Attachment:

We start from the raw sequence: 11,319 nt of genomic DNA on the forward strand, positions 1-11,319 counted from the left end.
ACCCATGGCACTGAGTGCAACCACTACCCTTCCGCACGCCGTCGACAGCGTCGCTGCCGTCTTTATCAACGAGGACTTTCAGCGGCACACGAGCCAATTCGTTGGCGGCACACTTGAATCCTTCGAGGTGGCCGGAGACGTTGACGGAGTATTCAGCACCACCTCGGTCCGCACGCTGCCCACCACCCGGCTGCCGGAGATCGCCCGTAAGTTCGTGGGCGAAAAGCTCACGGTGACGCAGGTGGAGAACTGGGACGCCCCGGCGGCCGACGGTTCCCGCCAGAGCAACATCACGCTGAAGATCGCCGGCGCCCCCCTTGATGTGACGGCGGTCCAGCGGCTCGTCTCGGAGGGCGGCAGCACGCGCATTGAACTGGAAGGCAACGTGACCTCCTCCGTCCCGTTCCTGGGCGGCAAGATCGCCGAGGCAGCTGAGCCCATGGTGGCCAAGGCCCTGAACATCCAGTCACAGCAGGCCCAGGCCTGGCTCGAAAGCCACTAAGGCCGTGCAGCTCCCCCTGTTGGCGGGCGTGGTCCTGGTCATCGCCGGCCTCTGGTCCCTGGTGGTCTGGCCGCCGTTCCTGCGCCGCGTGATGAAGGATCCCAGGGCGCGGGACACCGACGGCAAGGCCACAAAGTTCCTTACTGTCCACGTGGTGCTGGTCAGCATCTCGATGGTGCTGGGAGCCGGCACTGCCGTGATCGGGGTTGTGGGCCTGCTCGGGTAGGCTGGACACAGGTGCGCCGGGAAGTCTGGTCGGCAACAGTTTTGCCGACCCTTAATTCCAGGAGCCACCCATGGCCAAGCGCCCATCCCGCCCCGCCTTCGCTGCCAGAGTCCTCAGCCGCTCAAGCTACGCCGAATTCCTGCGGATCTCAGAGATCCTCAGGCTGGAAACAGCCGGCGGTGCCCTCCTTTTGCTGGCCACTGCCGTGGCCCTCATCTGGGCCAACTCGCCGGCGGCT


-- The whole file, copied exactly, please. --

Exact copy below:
We start from the raw sequence: 11,319 nt of genomic DNA on the forward strand, positions 1-11,319 counted from the left end.
ACCCATGGCACTGAGTGCAACCACTACCCTTCCGCACGCCGTCGACAGCGTCGCTGCCGTCTTTATCAACGAGGACTTTCAGCGGCACACGAGCCAATTCGTTGGCGGCACACTTGAATCCTTCGAGGTGGCCGGAGACGTTGACGGAGTATTCAGCACCACCTCGGTCCGCACGCTGCCCACCACCCGGCTGCCGGAGATCGCCCGTAAGTTCGTGGGCGAAAAGCTCACGGTGACGCAGGTGGAGAACTGGGACGCCCCGGCGGCCGACGGTTCCCGCCAGAGCAACATCACGCTGAAGATCGCCGGCGCCCCCCTTGATGTGACGGCGGTCCAGCGGCTCGTCTCGGAGGGCGGCAGCACGCGCATTGAACTGGAAGGCAACGTGACCTCCTCCGTCCCGTTCCTGGGCGGCAAGATCGCCGAGGCAGCTGAGCCCATGGTGGCCAAGGCCCTGAACATCCAGTCACAGCAGGCCCAGGCCTGGCTCGAAAGCCACTAAGGCCGTGCAGCTCCCCCTGTTGGCGGGCGTGGTCCTGGTCATCGCCGGCCTCTGGTCCCTGGTGGTCTGGCCGCCGTTCCTGCGCCGCGTGATGAAGGATCCCAGGGCGCGGGACACCGACGGCAAGGCCACAAAGTTCCTTACTGTCCACGTGGTGCTGGTCAGCATCTCGATGGTGCTGGGAGCCGGCACTGCCGTGATCGGGGTTGTGGGCCTGCTCGGGTAGGCTGGACACAGGTGCGCCGGGAAGTCTGGTCGGCAACAGTTTTGCCGACCCTTAATTCCAGGAGCCACCCATGGCCAAGCGCCCATCCCGCCCCGCCTTCGCTGCCAGAGTCCTCAGCCGCTCAAGCTACGCCGAATTCCTGCGGATCTCAGAGATCCTCAGGCTGGAAACAGCCGGCGGTGCCCTCCTTTTGCTGGCCACTGCCGTGGCCCTCATCTGGGCCAACTCGCCGGCGGCT